The signal unit SA is passed through a low-pass filter circuit the filtering characteristcs of which are as shown by curve LPFA in FIG. 2 and then inputted into a magnetic head. When the recorder is set in the recording mode, the cut-off frequency of the low-pass filter is set at a first frequency fA. The audio signal SS is passed through a high-pass filter circuit the filtering characteristics of which are as shown by curve HPF and in inputted into the same magnetic head. Though the address signal unit SA and the audio signal SS are recorded on the same recording track by the same magnetic head, each of them is prevented from entering the frequency range of the other to form a noise component since they are respectively passed through the low-pass filter circuit and the high-pass filter circuit to be frequency-divided. Accordingly, by passing the signal picked up by the reproducing magnetic head upon reproduction through a low-pass filter circuit and a high-pass filter circuit respectively having filtering characteristics similar to those shown by the curves LPFA and HPF in FIG. 2, and by picking up the signal passing through the low-pass filter circuit as the address signal and the signal passing through the high-pass filter circuit as the audio signal, the address signal and the audio signal can be clearly separated from each other.
As described above, the frequency of the address signal is shifted up, when it is picked up, to the value obtained by multiplying the original frequency thereof at which is was recorded by VB/VA (FIG. 3), VA representing the recording speed and VB representing the search speed. Accordingly, in this embodiment, when the recorder is set to operate in the address signal searching mode, the cut-off frequency of the low-pass filter circuit is shifted up to a second frequency fB higher than the first cut-off frequency so that the low-pass filter circuit exhibits the filtering characteristics shown by a curve LPFB in FIG. 3. The tape feeding speed during the address signal seaching operation, i.e. the search speed, generally varies, that is, the tape feeding speed during the searching operation increases as the outer diameter of the tape roll wound around the take-up hub is grows larger. The second cut-off frequency fB of the low-pass filter is set at the frequency obtained by multiplying the first cut-off frequency fA by VBmax/VA (i.e., fB=fA×VBmax/VA) wherein VBmax represents the maximum value of the tape feeding speed during the searching operation. By so setting the second cut-off frequency fB, the address signal unit SA can always pass through the low-pass filter irrespective of the shift-up of its frequency. Alternatively, the second cut-off frequency fB of the low-pass filter may be changed continuously of step-wise according to the actual tape feeding speed VB by continuously detecting the tape feeding speed, although this makes the system including the electric circuitry complicated.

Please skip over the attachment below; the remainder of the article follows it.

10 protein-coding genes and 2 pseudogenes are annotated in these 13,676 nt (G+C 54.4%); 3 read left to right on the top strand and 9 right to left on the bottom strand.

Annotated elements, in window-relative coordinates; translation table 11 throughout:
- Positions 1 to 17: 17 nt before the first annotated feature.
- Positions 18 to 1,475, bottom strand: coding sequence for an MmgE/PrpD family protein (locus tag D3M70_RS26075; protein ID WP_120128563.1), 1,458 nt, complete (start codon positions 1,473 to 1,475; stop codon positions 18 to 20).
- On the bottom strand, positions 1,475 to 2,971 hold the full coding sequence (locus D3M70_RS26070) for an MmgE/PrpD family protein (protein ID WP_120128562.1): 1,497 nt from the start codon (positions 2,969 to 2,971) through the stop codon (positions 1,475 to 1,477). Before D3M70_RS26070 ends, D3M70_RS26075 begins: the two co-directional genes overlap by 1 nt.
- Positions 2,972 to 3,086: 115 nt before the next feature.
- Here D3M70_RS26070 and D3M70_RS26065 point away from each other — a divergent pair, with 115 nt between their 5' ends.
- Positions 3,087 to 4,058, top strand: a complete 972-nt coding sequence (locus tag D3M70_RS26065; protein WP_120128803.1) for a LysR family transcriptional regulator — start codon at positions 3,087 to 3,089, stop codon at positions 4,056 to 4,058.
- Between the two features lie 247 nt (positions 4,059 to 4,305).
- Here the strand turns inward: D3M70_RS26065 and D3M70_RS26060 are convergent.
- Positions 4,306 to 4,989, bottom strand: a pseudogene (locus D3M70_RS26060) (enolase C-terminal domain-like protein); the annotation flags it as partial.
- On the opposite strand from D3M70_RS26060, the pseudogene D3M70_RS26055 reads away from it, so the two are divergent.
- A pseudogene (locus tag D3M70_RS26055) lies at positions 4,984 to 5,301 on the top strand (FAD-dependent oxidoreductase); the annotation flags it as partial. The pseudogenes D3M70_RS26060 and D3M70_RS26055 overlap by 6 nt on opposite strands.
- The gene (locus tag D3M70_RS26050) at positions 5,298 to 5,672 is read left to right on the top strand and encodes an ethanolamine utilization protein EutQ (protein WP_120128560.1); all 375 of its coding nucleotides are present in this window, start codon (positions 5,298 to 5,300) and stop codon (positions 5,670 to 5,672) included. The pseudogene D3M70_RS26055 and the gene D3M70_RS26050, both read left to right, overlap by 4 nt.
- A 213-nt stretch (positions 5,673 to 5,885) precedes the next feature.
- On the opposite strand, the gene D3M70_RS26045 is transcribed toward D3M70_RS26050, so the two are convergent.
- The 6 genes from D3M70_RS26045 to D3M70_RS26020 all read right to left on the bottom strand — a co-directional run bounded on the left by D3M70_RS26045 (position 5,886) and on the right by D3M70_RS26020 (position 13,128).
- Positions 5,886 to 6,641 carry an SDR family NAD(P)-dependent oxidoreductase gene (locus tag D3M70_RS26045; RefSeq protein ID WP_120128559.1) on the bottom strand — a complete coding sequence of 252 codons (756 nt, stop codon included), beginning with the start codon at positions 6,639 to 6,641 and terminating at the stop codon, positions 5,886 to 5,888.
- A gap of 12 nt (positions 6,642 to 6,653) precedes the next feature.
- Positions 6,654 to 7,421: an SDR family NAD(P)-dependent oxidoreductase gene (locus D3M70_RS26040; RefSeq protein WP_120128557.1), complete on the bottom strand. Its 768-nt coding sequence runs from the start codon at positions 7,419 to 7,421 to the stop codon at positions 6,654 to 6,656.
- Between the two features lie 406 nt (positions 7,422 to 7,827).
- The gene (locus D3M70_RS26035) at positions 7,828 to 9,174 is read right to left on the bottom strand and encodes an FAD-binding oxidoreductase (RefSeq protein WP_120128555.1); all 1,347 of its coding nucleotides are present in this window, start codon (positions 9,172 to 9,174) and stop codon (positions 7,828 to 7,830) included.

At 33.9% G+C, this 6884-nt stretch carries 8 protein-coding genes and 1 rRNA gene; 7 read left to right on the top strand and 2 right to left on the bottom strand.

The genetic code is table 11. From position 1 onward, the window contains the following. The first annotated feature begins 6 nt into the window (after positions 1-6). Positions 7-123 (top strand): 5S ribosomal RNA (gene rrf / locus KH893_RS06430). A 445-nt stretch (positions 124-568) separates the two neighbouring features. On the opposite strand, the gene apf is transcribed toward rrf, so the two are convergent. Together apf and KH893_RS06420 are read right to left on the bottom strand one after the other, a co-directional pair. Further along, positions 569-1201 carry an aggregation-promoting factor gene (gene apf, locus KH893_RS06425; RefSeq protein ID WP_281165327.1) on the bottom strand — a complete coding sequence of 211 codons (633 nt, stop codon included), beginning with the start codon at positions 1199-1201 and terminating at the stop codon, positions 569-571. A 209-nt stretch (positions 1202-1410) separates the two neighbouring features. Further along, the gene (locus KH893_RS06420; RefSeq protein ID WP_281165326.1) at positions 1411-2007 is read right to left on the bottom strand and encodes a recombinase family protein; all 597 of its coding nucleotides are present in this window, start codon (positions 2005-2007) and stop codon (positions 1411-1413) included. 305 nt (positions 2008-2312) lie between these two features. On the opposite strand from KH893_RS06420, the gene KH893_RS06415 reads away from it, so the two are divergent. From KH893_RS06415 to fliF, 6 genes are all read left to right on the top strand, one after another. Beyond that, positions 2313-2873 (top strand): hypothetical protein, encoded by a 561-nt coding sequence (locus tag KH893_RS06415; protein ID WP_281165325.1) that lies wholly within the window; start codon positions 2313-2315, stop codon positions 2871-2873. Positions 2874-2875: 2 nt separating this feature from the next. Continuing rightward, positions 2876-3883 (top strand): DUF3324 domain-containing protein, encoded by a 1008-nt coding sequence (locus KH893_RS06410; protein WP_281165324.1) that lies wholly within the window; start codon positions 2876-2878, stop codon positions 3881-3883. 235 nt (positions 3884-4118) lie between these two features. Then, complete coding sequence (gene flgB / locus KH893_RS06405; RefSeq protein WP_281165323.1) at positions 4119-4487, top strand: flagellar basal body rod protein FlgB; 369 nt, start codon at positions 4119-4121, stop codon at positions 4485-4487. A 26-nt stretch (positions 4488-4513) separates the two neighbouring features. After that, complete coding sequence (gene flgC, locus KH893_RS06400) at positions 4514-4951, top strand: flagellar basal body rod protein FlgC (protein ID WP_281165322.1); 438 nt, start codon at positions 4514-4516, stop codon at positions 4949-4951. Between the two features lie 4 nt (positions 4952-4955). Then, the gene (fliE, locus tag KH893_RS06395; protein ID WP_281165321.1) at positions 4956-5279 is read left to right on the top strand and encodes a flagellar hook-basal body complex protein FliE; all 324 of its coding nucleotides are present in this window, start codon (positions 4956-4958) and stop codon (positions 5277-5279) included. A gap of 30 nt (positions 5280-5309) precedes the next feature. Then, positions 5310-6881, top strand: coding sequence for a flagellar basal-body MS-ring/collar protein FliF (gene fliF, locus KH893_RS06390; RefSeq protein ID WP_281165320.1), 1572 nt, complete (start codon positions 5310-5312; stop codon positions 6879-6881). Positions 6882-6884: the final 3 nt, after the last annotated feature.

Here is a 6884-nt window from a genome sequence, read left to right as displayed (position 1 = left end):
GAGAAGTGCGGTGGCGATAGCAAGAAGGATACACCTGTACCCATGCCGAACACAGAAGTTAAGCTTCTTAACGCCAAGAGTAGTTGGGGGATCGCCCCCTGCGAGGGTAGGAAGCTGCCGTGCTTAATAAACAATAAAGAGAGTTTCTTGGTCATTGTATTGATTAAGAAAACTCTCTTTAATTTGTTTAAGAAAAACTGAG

Although, in the above embodiment, the addres signal is passed through a low-pass filter with the audio signal being passed through a high-pass filter, the address signal may be passed through a high-pass filter with the audio signal being passed through a low-pass filter. However, in the latter case, the addres signal must inherently have a frequency near the upper limit of the audio frequency region. Then, the amplifier for processing the address signal the frequency of which is shifted up in the address signal searching operation must be adapted to process signals having very high frequency. Such an amplifier is difficult to produce and is expensive.
|Cited Patent||Filing date||Publication date||Applicant||Title|
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|US4316224 *||Jul 23, 1979||Feb 16, 1982||Blaupunkt-Werke Gmbh||Magnetic tape reproducer-recorder with means for tape segment identifying and locating|
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|Citing Patent||Filing date||Publication date||Applicant||Title|
|US4692818 *||Feb 1, 1984||Sep 8, 1987||Olympus Optical Co., Ltd.||Dual audio track recording system in which one track also contains a control signal|
|US4747126 *||Feb 27, 1986||May 24, 1988||A T & E Corporation||Voice mail system on magnetic tape|
|US4870515 *||Dec 5, 1986||Sep 26, 1989||Stokes Richard A||Music memory data recording, storage and playback system for magnetic recording and/or reproducing apparatus|
|US4885763 *||Dec 1, 1987||Dec 5, 1989||At&E Corporation||Voice mail system with improved detection and cancellation|
|US5189326 *||Dec 13, 1991||Feb 23, 1993||Barrow Gregory M||Information storage media having information stored thereon for playback at different speeds and method of indexing such stored information|
|US5319505 *||Apr 10, 1992||Jun 7, 1994||Matsushita Electric Industrial Co., Ltd.||TOC recording/reproducing device|
|U.S. Classification||360/72.2, G9B/27.029, G9B/15.001, G9B/27.032|
|International Classification||G11B15/00, G11B5/027, G11B27/28, G11B27/30|
|Cooperative Classification||G11B27/28, G11B27/3018, G11B15/005|
|European Classification||G11B27/28, G11B27/30B, G11B15/00A|
|Jul 12, 1984||AS||Assignment|
Owner name: FUJI PHOTO FILM CO., LTD., 210 NAKANUMA, MINAMIASH
Free format text: ASSIGNMENT OF ASSIGNORS INTEREST.;ASSIGNORS:OISHI, KENGO;SUZUKI, OSAMU;REEL/FRAME:004281/0912
Effective date: 19820804
|Feb 25, 1988||FPAY||Fee payment|
Year of fee payment: 4
|Mar 19, 1992||FPAY||Fee payment|
Year of fee payment: 8
|Mar 22, 1996||FPAY||Fee payment|
Year of fee payment: 12